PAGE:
Are We Walking to Alaska

Are We Walking to Alaska
Are We Walking to Alaska - A True Story

Sunday, July 26, 2015

Silos

On our way to Stanwood, WA yesterday I spotted all these silos.  It is too bad they are no longer in use.  Nearby the farmer had stacked dozens of those white plastic wrapped hay bales - and beside that a gigantic pile of the used white plastic wrapping - what a shame, next to those beautiful silos - which are more ecologically sound I am sure, than the white plastic.

 This must have been one of the bigger ranches when it was built, usually there is only one silo.

 The old TV antennae still stands tall - there are no TV stations here that broadcast shows through the air anymore - it is all on cable - but the antennae remains.

11 comments:

eileeninmd said...

Hello, the four silos are neat. The plastic must be a cheaper method for wrapping their hay. Great shots, enjoy your Sunday and the new week ahead!

Maggie said...

All your barn pictures are very interesting JoAnn. Your agricultural buildings look so different from ours. These do look a bit derelict! Are these towers only used for silage? We have tall towers (not usually so tall) for storing grain. Air can be flowed through them to keep it dry. I agree that the silage bales can look an eyesore (we use black plastic and the disposal of the plastic is an issue). Silage in these however is different to what we call pit silage and has different uses. Our pit silage is indeed stored in a huge pit with plastic over it and then tyres. It is wetter and more fermented usually. The bales are drier and more portable for feeding in fields.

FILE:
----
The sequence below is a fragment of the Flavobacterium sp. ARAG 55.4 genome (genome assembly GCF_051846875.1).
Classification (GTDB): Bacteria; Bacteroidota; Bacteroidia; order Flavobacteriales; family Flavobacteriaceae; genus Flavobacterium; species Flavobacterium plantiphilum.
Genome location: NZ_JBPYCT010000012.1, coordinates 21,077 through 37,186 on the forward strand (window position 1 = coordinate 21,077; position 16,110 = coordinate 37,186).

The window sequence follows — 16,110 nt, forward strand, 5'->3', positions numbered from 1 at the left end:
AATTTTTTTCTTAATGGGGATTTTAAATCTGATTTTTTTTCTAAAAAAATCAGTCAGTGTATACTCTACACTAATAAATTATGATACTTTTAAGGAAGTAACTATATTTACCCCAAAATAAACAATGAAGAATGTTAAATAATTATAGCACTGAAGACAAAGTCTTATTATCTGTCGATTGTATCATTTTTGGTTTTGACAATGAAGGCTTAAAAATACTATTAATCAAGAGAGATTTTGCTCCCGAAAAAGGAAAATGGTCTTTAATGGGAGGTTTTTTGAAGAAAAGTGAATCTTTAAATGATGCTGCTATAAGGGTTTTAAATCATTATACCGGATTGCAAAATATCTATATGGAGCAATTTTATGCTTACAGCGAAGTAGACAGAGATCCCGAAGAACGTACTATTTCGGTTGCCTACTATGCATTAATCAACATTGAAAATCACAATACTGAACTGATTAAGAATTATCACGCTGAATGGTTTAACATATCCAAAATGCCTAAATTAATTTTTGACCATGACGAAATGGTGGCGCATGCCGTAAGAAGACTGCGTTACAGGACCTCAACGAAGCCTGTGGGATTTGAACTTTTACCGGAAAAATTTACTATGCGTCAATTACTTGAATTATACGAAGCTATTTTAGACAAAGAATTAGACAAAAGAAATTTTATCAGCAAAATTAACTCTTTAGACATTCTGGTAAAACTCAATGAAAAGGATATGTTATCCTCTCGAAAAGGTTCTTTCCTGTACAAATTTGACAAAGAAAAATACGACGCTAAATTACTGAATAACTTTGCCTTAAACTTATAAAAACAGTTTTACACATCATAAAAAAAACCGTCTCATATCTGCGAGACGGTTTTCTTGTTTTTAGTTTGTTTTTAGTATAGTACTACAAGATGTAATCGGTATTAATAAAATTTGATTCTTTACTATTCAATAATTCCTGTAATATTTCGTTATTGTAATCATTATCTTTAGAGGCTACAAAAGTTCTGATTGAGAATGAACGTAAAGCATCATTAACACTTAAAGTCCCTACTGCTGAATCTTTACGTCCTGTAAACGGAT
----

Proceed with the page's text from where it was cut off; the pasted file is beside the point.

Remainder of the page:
All TV by cable? We are so backward over here. We still have TV aerials! Interesting to see the differences.

happywonderer.com said...

Nice shots of the barn and silos! Did you get rain on your travels?

Sandra@Prairie Patch Quilts said...

It is so sad to see old barns and farm equipment sit and rot from neglect. What future sights will be there to see and enjoy in a world of plastic?

J said...

I suppose it's easy for me to say since I've never assumed the risk or endured the life of a farmer, but I miss the old methods, represented by these old barns and outbuildings. Our food - from appallingly inhumane factory farming and chemical poisoning is killing us - or at least introducing autism and Alzheimer's at a rapid rate. At least that's what I think.

Tom said...

I am a silo fan! Rarely do I ever find four silos that are the same size and style. I love the rust on the tops. Thanks for linking up this week and I hope that you return again. Tom The Backroads Traveller

Kay said...

Aside from losing our farm heritage I do wonder sometimes if all our smaller farmers go out of business will we only get our food from huge agricultural concerns? These are our last hope for "eating local."

Maureen @ Josephina Ballerina said...

Hi Jo,
Just stopping by. Looking at the pictures, reading the words. Remembering.
:) m & jb

Julie Fukuda said...

Tht must have be a very big farm. I remember how nuch it took to fill just one... back and forth in the hopper, keeping the grain from overflowing.

Amy at love made my home said...

Amazing silo's, especially to see four of them and the weathering on them. xx

Rose said...

I really enjoyed these shots! I love old silos...